New research suggests that diets rich in fish and fish oil supplements might not actually prevent heart disease, despite previous claims. There is a lot of evidence to support the idea that fish consumption and omega-3 supplementation are good for your heart. This is supported by a huge body of research studies. However, a large study recently examining the role of omega-3-enriched margarine as a functional food for the secondary prevention of heart attacks revealed negative results.
Using a meta-analysis, other investigators also showed insufficient evidence of a secondary preventive effect of omega-3 fatty acid supplements against overall cardiovascular events among patients with a history of cardiovascular disease. The release of these studies has led people to question the idea that omega-3 fats have positive effects on heart health and has resulted in disagreement over whether fish oil and omega-3 supplements are beneficial. ” In 2002, The American Heart Association announced that “randomized controlled trials have demonstrated that omega-3 fatty acid supplements can reduce cardiac death, nonfatal MI, nonfatal stroke, and atherosclerosis in coronary patients.”
More research needs to be done to confirm the health benefits of omega-3 fatty acids for both primary and secondary prevention. While Lovaza is indicated for lowering elevated triglycerides, it’s labeling specifically states that “the effect of Lovaza on cardiovascular mortality and morbidity in patients with elevated triglyceride levels has not been determined.” In late 2004, the FDA also announced, “Supportive but not conclusive research shows that consumption of eicosapentaenoic acid [EPA] and docosahexaenoic acid [DHA] omega-3 fatty acids may reduce the risk of coronary heart disease.”
A recent investigation showed that 60% of U.S. clinicians surveyed agreed that one of their roles as healthcare professionals is to provide information to patients about appropriate dietary supplements. The most popular supplements among cardiologists were multivitamins, omega-3/fish oil, and vitamin C. This is according to a new survey. Most people in the US take fish oil supplements every day because a lot of healthcare professionals tell the general public to use them every day. The question still remains as to whether fish oil is cardioprotective or not. What happens to the potential advocacy by health care professionals when they are faced with a patient who refuses a recommended course of treatment? This article will review recent literature and recommendations on food supplements. It is up to the consumers to do their research on the benefits of fish oil and to speak with their doctor to see if it is right for them.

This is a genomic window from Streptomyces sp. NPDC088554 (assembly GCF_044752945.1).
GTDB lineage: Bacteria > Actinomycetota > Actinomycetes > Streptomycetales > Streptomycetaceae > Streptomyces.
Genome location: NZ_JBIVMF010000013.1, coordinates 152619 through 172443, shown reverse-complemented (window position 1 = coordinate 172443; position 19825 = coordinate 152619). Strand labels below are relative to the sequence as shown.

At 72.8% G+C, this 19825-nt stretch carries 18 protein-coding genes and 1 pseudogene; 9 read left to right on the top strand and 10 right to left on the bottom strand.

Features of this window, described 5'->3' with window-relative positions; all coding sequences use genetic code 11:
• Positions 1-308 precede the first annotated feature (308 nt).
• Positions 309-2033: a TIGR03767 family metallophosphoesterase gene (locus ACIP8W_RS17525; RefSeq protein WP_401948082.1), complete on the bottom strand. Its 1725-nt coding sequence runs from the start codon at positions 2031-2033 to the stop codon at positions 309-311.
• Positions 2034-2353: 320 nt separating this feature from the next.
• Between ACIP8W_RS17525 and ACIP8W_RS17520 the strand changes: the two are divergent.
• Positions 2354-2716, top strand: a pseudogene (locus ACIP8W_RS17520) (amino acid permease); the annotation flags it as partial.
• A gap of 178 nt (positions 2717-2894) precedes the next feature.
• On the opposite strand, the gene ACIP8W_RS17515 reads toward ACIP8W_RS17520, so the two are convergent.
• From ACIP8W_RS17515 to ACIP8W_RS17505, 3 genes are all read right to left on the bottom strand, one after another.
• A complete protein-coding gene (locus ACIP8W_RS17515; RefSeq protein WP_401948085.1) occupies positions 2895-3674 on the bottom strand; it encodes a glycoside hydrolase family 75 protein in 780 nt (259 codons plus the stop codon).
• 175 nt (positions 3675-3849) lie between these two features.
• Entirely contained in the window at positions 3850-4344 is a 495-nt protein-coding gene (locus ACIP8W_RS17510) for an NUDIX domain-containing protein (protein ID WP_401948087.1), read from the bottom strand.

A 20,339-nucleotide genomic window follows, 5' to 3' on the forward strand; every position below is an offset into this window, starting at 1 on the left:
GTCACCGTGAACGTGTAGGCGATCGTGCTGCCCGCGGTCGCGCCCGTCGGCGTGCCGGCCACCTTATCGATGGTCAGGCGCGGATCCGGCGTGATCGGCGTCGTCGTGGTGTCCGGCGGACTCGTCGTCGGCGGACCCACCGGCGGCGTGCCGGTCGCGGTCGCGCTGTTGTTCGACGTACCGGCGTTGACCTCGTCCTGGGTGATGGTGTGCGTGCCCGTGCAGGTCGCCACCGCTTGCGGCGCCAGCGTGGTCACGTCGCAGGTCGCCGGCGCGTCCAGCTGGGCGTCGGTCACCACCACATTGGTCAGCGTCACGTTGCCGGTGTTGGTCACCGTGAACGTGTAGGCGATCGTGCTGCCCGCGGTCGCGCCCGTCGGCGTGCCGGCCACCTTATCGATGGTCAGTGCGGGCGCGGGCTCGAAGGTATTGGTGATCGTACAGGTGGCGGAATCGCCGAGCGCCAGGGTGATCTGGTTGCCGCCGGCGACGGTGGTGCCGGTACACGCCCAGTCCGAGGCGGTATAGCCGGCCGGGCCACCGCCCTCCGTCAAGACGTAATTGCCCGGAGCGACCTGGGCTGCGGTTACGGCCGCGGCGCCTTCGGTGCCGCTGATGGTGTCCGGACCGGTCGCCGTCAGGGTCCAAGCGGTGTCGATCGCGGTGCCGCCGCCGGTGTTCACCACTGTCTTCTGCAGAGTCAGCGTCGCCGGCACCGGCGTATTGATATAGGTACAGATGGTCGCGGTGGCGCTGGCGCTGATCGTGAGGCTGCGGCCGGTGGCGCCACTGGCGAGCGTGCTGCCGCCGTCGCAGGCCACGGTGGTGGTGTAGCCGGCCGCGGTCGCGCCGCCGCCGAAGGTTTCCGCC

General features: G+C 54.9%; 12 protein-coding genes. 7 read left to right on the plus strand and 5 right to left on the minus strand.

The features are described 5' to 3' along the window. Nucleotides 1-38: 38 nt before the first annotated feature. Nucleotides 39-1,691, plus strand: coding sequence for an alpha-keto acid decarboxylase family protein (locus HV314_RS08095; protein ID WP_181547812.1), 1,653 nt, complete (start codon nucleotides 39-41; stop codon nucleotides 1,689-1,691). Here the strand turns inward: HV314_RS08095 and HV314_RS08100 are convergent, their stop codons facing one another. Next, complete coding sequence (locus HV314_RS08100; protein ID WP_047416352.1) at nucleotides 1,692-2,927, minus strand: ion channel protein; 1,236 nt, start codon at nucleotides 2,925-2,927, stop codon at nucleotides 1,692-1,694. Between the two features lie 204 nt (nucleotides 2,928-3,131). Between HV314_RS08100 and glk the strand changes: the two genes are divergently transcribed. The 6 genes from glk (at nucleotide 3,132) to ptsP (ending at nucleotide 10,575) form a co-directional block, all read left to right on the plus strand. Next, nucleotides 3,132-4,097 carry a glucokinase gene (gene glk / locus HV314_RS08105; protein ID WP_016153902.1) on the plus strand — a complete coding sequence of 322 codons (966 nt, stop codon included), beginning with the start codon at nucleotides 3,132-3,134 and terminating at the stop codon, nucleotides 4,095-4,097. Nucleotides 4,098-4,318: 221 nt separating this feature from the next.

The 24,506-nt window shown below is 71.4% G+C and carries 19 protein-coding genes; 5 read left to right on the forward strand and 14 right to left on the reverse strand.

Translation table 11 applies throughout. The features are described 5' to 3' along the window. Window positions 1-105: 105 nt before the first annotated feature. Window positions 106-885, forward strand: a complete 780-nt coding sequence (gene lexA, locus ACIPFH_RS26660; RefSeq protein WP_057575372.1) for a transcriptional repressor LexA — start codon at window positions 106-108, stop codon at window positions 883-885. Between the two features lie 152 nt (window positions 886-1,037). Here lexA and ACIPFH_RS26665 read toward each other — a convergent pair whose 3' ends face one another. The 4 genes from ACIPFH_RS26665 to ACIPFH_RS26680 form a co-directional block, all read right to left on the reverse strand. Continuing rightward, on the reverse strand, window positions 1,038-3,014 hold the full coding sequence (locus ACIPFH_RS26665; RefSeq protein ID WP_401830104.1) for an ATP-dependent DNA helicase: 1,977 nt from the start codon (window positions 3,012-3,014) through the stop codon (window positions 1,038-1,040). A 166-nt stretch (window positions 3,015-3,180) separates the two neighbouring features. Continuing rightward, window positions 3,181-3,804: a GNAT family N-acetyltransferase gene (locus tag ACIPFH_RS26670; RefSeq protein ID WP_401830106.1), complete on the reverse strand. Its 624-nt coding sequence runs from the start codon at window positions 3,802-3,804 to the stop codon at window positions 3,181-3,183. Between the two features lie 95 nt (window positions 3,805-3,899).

Omega-3 Fatty Acids from Fish Oil Are Rhythm Stabilizing
The omega-3 fatty acids from fish oil stabilize heart rhythm function and are more effective than medication.
There is evidence dating back nearly 20 years that omega-3 fatty acids stabilize heart rhythms, which comes from the Diet and Reinfarction Trial (DART). The DART trial, conducted by Dr. Michael Burr at the University of Wales in 1989, was the first randomized clinical trial demonstrating the benefits of fish oil. The study involved 2,033 men who had had a previous heart attack. Those who followed the advice to eat fish twice a week had a 29% lower risk of dying from any cause over the course of two years compared to those who did not receive this dietary advice. Dr. Burr and his colleagues thought that the small amount of omega-3 fatty acids that you get from eating fish probably stop your heart muscle from making electrical signals that could cause a deadly heart rhythm.